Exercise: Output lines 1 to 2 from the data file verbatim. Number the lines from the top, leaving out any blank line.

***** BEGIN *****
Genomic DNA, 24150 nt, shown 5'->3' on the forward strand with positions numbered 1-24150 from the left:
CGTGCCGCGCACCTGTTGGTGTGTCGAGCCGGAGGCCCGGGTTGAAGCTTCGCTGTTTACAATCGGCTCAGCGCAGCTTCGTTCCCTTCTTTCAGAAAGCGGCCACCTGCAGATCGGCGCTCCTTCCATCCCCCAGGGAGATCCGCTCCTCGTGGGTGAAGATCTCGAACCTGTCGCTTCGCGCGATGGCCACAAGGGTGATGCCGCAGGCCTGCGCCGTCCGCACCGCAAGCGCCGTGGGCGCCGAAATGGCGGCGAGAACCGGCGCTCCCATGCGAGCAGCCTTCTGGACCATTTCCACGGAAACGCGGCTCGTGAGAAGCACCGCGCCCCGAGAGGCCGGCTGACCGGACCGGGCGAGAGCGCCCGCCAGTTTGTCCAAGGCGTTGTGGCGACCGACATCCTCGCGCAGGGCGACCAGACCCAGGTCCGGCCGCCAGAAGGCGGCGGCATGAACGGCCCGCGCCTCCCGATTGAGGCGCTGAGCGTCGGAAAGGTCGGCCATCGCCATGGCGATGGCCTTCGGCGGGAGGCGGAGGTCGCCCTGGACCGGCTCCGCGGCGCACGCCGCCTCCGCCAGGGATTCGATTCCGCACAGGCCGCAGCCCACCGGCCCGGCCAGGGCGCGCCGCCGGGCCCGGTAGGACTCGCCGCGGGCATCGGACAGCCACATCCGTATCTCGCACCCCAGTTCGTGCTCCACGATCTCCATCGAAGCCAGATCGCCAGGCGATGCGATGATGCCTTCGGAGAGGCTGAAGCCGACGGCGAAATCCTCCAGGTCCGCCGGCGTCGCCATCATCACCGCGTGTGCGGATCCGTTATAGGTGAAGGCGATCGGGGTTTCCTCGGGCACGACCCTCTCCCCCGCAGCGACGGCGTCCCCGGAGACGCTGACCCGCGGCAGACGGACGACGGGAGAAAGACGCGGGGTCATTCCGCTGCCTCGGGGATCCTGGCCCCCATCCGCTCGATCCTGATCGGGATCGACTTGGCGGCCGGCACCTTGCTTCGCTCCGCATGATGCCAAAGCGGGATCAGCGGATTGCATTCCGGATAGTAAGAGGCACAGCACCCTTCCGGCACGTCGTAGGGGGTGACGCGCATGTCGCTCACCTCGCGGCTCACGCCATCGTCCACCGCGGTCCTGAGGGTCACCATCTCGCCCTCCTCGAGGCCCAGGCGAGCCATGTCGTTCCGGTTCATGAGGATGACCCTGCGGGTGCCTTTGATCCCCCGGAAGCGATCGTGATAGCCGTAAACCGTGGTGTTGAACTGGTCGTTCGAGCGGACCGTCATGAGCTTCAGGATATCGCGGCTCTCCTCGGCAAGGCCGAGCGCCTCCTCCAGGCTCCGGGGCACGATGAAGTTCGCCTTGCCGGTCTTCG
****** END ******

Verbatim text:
Genomic DNA, 24150 nt, shown 5'->3' on the forward strand with positions numbered 1-24150 from the left:
CGTGCCGCGCACCTGTTGGTGTGTCGAGCCGGAGGCCCGGGTTGAAGCTTCGCTGTTTACAATCGGCTCAGCGCAGCTTCGTTCCCTTCTTTCAGAAAGCGGCCACCTGCAGATCGGCGCTCCTTCCATCCCCCAGGGAGATCCGCTCCTCGTGGGTGAAGATCTCGAACCTGTCGCTTCGCGCGATGGCCACAAGGGTGATGCCGCAGGCCTGCGCCGTCCGCACCGCAAGCGCCGTGGGCGCCGAAATGGCGGCGAGAACCGGCGCTCCCATGCGAGCAGCCTTCTGGACCATTTCCACGGAAACGCGGCTCGTGAGAAGCACCGCGCCCCGAGAGGCCGGCTGACCGGACCGGGCGAGAGCGCCCGCCAGTTTGTCCAAGGCGTTGTGGCGACCGACATCCTCGCGCAGGGCGACCAGACCCAGGTCCGGCCGCCAGAAGGCGGCGGCATGAACGGCCCGCGCCTCCCGATTGAGGCGCTGAGCGTCGGAAAGGTCGGCCATCGCCATGGCGATGGCCTTCGGCGGGAGGCGGAGGTCGCCCTGGACCGGCTCCGCGGCGCACGCCGCCTCCGCCAGGGATTCGATTCCGCACAGGCCGCAGCCCACCGGCCCGGCCAGGGCGCGCCGCCGGGCCCGGTAGGACTCGCCGCGGGCATCGGACAGCCACATCCGTATCTCGCACCCCAGTTCGTGCTCCACGATCTCCATCGAAGCCAGATCGCCAGGCGATGCGATGATGCCTTCGGAGAGGCTGAAGCCGACGGCGAAATCCTCCAGGTCCGCCGGCGTCGCCATCATCACCGCGTGTGCGGATCCGTTATAGGTGAAGGCGATCGGGGTTTCCTCGGGCACGACCCTCTCCCCCGCAGCGACGGCGTCCCCGGAGACGCTGACCCGCGGCAGACGGACGACGGGAGAAAGACGCGGGGTCATTCCGCTGCCTCGGGGATCCTGGCCCCCATCCGCTCGATCCTGATCGGGATCGACTTGGCGGCCGGCACCTTGCTTCGCTCCGCATGATGCCAAAGCGGGATCAGCGGATTGCATTCCGGATAGTAAGAGGCACAGCACCCTTCCGGCACGTCGTAGGGGGTGACGCGCATGTCGCTCACCTCGCGGCTCACGCCATCGTCCACCGCGGTCCTGAGGGTCACCATCTCGCCCTCCTCGAGGCCCAGGCGAGCCATGTCGTTCCGGTTCATGAGGATGACCCTGCGGGTGCCTTTGATCCCCCGGAAGCGATCGTGATAGCCGTAAACCGTGGTGTTGAACTGGTCGTTCGAGCGGACCGTCATGAGCTTCAGGATATCGCGGCTCTCCTCGGCAAGGCCGAGCGCCTCCTCCAGGCTCCGGGGCACGATGAAGTTCGCCTTGCCGGTCTTCG